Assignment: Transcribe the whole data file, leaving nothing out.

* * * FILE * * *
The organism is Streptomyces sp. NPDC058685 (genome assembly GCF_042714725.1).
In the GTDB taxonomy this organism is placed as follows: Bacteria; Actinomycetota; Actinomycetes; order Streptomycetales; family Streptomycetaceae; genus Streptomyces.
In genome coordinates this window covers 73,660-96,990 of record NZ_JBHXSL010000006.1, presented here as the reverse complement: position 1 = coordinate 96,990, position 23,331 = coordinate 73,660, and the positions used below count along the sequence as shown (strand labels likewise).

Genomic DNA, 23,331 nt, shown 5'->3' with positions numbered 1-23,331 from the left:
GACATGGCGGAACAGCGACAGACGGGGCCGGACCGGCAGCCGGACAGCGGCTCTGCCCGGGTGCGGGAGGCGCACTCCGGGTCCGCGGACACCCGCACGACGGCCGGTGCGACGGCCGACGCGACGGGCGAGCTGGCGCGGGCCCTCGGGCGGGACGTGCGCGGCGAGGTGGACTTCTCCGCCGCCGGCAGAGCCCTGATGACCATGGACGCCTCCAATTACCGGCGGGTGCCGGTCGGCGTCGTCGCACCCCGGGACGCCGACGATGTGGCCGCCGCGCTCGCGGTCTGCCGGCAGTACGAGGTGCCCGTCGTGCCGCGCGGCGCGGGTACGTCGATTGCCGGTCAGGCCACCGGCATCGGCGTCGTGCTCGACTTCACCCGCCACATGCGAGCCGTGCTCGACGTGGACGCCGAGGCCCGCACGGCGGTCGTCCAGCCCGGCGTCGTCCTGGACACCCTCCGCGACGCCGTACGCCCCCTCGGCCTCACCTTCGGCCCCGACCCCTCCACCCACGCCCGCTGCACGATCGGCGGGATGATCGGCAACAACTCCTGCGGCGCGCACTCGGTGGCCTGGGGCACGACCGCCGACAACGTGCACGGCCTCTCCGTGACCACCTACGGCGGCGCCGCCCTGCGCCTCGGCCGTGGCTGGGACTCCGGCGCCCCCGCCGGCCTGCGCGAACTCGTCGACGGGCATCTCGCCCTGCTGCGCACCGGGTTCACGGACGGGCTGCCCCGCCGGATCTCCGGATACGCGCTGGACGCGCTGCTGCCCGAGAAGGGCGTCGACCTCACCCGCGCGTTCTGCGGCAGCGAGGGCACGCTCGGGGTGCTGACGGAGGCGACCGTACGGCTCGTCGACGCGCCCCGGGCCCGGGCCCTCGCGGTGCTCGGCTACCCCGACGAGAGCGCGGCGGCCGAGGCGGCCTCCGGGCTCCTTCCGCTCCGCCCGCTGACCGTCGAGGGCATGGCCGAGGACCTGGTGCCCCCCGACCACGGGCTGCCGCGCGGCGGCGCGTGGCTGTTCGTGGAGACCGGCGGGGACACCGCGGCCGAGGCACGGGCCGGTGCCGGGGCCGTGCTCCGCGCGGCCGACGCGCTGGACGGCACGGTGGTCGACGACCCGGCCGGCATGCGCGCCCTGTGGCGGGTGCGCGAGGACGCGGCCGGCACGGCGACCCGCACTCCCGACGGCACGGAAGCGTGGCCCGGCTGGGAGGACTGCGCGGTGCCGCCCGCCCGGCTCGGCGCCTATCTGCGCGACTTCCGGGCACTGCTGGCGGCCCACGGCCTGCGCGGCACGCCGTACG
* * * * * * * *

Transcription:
The organism is Streptomyces sp. NPDC058685 (genome assembly GCF_042714725.1).
In the GTDB taxonomy this organism is placed as follows: Bacteria; Actinomycetota; Actinomycetes; order Streptomycetales; family Streptomycetaceae; genus Streptomyces.
In genome coordinates this window covers 73,660-96,990 of record NZ_JBHXSL010000006.1, presented here as the reverse complement: position 1 = coordinate 96,990, position 23,331 = coordinate 73,660, and the positions used below count along the sequence as shown (strand labels likewise).

Genomic DNA, 23,331 nt, shown 5'->3' with positions numbered 1-23,331 from the left:
GACATGGCGGAACAGCGACAGACGGGGCCGGACCGGCAGCCGGACAGCGGCTCTGCCCGGGTGCGGGAGGCGCACTCCGGGTCCGCGGACACCCGCACGACGGCCGGTGCGACGGCCGACGCGACGGGCGAGCTGGCGCGGGCCCTCGGGCGGGACGTGCGCGGCGAGGTGGACTTCTCCGCCGCCGGCAGAGCCCTGATGACCATGGACGCCTCCAATTACCGGCGGGTGCCGGTCGGCGTCGTCGCACCCCGGGACGCCGACGATGTGGCCGCCGCGCTCGCGGTCTGCCGGCAGTACGAGGTGCCCGTCGTGCCGCGCGGCGCGGGTACGTCGATTGCCGGTCAGGCCACCGGCATCGGCGTCGTGCTCGACTTCACCCGCCACATGCGAGCCGTGCTCGACGTGGACGCCGAGGCCCGCACGGCGGTCGTCCAGCCCGGCGTCGTCCTGGACACCCTCCGCGACGCCGTACGCCCCCTCGGCCTCACCTTCGGCCCCGACCCCTCCACCCACGCCCGCTGCACGATCGGCGGGATGATCGGCAACAACTCCTGCGGCGCGCACTCGGTGGCCTGGGGCACGACCGCCGACAACGTGCACGGCCTCTCCGTGACCACCTACGGCGGCGCCGCCCTGCGCCTCGGCCGTGGCTGGGACTCCGGCGCCCCCGCCGGCCTGCGCGAACTCGTCGACGGGCATCTCGCCCTGCTGCGCACCGGGTTCACGGACGGGCTGCCCCGCCGGATCTCCGGATACGCGCTGGACGCGCTGCTGCCCGAGAAGGGCGTCGACCTCACCCGCGCGTTCTGCGGCAGCGAGGGCACGCTCGGGGTGCTGACGGAGGCGACCGTACGGCTCGTCGACGCGCCCCGGGCCCGGGCCCTCGCGGTGCTCGGCTACCCCGACGAGAGCGCGGCGGCCGAGGCGGCCTCCGGGCTCCTTCCGCTCCGCCCGCTGACCGTCGAGGGCATGGCCGAGGACCTGGTGCCCCCCGACCACGGGCTGCCGCGCGGCGGCGCGTGGCTGTTCGTGGAGACCGGCGGGGACACCGCGGCCGAGGCACGGGCCGGTGCCGGGGCCGTGCTCCGCGCGGCCGACGCGCTGGACGGCACGGTGGTCGACGACCCGGCCGGCATGCGCGCCCTGTGGCGGGTGCGCGAGGACGCGGCCGGCACGGCGACCCGCACTCCCGACGGCACGGAAGCGTGGCCCGGCTGGGAGGACTGCGCGGTGCCGCCCGCCCGGCTCGGCGCCTATCTGCGCGACTTCCGGGCACTGCTGGCGGCCCACGGCCTGCGCGGCACGCCGTACG